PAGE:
I still have a lot of malaria pills left and it would absolutely break my heart to waste them (we ended up visiting way less countries than expected), so maybe we’ll make a stop in Cambodia. Myanmar, remote Indonesia and maybe India are options too but out of all them, Cambodia intrigues me the most. (They’re all excellent destinations, but I kind of feel like India’s too far out of the way while Myanmar and remote Indonesia are quite similar to places we’ve already been.)

Then, our taste of Japan was so short and so sweet that we can’t help but ponder the possibility of going back. It would be annoying in the winter since we’d have to stock up on jackets, but I do think Japan’s comfort, modernity and temperate climate would be a nice way to end this crazy adventure.

I love the possibilities.

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7 Responses to Check Point: Almost a Year and a Half on the Road

  1. grimmtooth says:

    I’m glad to see you’re doing well! It’s interesting how changing one’s perspective can change one’s priorities like that. I know people that would absolutely burst into flame if they didn’t blog about something at LEAST every day. But being out there in the world does change what’s important. Maybe even those compulsive bloggers I know of would learn to slow down and take it easy. Hm, I’m starting to sound like a Pandaren!

    It’s funny, I’m following the twitter account of a musician named MC Frontalot, who is taking a couple of weeks to just bum around southeast Asia, and it looks like he’s hanging out in Taiwan right now, as well. (If you know where the Pentatonic Rock Bar is, he stopped there for drinks recently).

    Small world, but I wouldn’t want to paint it.

    Pleasant and safe journey to the both of you!

    • Ophelie says:

      I wish I was one of those people who felt the need to blog every day! Reliable travel bloggers get tons of free stuff XD It’s just that after a day of exploring or a day of sitting on a bus chewing on my thoughts, I’m so tired. Even getting my Facebook pictures uploaded for my family became a heavy chore (which definitely wasn’t helped by the crappy internet in many countries). There’s is something to say about just enjoying the moment though. I only ran into a handful of bloggers, but I did meet a lot of eager photographers who were so stressed about capturing every second that they’d forget to just experience the now.

      I looked up MC Frontalot and the Pentatonic Rock Bar! Looks like they’re actually in Thailand. It’s funny because the two countries get confused all the time. I did go to Chiang Mai where the bar is, but didn’t spend that much time there. It’s a nice city. While Bangkok is the NYC of Thailand, Chiang Mai is the San Francisco (the 70’s San Francisco, not the current tech Bay Area)

      • grimmtooth says:

        Oh! My mistake – I thought Front had moved on from Thailand to Taiwan. Well, either way, I thought of your travels whenever he posted a tweet or an image from his travel – “I wonder of Ophelie crossed the same path”, I would muse.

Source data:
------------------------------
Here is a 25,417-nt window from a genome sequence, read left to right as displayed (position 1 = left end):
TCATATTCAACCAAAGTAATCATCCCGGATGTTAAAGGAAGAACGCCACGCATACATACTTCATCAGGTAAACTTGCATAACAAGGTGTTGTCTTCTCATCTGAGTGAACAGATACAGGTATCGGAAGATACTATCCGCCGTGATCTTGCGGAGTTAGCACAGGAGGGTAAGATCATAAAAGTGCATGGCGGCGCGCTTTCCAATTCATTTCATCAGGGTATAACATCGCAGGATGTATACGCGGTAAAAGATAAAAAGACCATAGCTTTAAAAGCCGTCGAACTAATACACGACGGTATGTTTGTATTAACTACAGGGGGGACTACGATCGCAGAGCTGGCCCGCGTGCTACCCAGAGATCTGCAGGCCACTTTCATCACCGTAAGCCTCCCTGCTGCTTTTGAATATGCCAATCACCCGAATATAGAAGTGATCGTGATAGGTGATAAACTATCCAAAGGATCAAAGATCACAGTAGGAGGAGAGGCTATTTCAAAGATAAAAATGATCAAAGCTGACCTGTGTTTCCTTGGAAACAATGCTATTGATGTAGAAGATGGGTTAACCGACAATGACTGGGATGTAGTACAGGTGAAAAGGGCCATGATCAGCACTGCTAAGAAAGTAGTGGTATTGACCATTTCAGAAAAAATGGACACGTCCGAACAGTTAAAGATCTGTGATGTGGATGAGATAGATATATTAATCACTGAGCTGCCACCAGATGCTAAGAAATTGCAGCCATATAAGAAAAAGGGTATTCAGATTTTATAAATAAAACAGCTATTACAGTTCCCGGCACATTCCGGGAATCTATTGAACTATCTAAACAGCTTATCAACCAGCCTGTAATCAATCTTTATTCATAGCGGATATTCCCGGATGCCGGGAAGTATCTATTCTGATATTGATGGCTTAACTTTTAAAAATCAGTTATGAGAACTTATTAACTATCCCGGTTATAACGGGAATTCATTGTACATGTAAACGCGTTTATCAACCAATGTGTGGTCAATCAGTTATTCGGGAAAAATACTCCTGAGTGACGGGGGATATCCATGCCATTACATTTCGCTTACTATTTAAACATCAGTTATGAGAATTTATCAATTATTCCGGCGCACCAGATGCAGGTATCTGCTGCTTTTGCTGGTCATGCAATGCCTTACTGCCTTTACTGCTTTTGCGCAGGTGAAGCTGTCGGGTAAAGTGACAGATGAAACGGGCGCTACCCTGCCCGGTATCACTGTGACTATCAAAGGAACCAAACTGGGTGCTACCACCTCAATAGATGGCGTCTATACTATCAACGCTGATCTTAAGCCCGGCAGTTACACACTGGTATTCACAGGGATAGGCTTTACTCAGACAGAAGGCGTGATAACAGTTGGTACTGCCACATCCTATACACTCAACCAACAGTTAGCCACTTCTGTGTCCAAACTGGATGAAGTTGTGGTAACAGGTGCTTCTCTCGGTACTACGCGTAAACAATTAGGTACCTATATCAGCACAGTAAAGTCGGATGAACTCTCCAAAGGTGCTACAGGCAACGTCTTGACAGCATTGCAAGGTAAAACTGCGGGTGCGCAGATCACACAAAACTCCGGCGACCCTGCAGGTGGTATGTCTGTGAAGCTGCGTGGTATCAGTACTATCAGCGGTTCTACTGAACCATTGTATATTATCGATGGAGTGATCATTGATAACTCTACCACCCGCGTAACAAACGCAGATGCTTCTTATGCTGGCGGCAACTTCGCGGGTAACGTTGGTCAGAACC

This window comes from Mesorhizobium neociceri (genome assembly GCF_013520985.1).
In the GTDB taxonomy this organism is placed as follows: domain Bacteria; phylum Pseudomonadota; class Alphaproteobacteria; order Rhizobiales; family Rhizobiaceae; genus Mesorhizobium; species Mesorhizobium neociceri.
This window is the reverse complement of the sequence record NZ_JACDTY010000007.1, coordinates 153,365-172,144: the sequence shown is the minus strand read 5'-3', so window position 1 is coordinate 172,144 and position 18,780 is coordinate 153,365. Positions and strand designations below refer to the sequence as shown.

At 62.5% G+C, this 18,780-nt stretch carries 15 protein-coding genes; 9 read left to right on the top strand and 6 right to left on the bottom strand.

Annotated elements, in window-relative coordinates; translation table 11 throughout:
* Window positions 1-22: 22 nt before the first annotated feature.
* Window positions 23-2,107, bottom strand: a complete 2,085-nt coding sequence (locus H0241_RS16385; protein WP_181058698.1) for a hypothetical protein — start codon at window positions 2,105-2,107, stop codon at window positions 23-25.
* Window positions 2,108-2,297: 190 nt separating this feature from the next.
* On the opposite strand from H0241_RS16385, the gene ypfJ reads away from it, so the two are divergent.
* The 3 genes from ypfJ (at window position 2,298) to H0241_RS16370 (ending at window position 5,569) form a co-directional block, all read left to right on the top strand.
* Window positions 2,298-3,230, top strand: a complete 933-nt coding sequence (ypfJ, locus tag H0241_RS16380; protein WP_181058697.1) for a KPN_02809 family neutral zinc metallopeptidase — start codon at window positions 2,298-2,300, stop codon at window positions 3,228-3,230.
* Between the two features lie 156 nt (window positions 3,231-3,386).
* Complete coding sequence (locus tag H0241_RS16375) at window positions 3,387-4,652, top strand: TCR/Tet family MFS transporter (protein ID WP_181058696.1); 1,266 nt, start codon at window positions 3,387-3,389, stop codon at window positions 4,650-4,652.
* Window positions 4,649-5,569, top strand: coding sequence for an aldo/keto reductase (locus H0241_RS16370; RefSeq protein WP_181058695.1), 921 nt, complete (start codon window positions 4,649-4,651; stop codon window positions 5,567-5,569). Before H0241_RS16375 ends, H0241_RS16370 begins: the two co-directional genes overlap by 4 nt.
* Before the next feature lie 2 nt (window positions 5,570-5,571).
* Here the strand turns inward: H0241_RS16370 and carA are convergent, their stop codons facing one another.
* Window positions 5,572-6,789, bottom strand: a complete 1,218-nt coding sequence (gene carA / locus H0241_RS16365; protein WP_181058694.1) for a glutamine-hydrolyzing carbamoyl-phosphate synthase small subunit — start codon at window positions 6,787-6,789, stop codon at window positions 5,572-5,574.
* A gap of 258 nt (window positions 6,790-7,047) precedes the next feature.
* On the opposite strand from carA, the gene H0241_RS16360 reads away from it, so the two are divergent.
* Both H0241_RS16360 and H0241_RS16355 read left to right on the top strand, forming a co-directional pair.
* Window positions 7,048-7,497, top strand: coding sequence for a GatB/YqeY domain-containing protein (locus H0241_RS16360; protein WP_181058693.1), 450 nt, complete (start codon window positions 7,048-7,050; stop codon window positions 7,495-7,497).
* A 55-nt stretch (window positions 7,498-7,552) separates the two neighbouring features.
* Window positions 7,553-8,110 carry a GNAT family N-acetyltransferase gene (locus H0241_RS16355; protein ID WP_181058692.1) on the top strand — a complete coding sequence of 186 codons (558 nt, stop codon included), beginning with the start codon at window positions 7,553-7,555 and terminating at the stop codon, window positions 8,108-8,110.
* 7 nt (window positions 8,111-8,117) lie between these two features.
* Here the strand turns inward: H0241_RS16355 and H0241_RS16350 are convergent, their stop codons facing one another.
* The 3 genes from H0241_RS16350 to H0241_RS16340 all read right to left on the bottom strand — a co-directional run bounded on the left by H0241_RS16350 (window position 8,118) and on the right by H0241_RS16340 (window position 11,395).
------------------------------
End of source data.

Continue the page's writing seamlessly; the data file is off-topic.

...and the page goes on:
I wonder if your end of the day state has a lesson for us, something like “you can live life, or blog about it.” All in all, I think you probably chose wisely 🙂

  2. Brad Stover says:

    I’m glad to hear that you’re having a great time, still. Everyone here is looking forward to seeing you again when you get back. Twiggy misses her Auntie Jen.

    • Ophelie says:

      Aww I miss everyone too! Ed and I were was just telling someone yesterday about the time I introduced Ed to you and Jen (it was that Burns nights where Ed discovered he didn’t know how to drink, haha).

      I bet Teagan and Clark have gotten so big! I hope you’re all doing well!

  3. Skip Cocoa says:

    These updates never cease to make my jaw drop. In case all those months abroad are starting to feel a little mundane, know that through my eyes, you’re off in some exotic unimaginable fantasy land seen only on TV through the cameras of crazy adventurers. You could post that you were visiting Mars and I would likely nod with the same dumbfounded look of amazement and wonder.

    But do come back safe. You have a lot of bragging to look forward to now.

    • Ophelie says:

      !!!! You live!!!! Where are you at these days? It’s been too long!

      While the act of travelling (or more accurately, carrying all my belongings on a bus for a day, then going to the museum, then going to the park, then packing up to get back on the bus) did get repetitive and draining, the idea of it still gives me a lot of amusement. Or rather, it goes like this: I say something along the lines of “I really liked Taiwan and I’d love to study Chinese. I’ll go sign up for Chinese lessons in Taipei.” Then it dawns on me that I just trivialized something that I wouldn’t have even dreamed of a few years ago. Then I have some kind of reflection on the awesomeness of nomadic life. Though perhaps it is less these far out places that impress me now (after awhile, they all look the same) but how natural and easy it is to flow to the one that fits my fancy.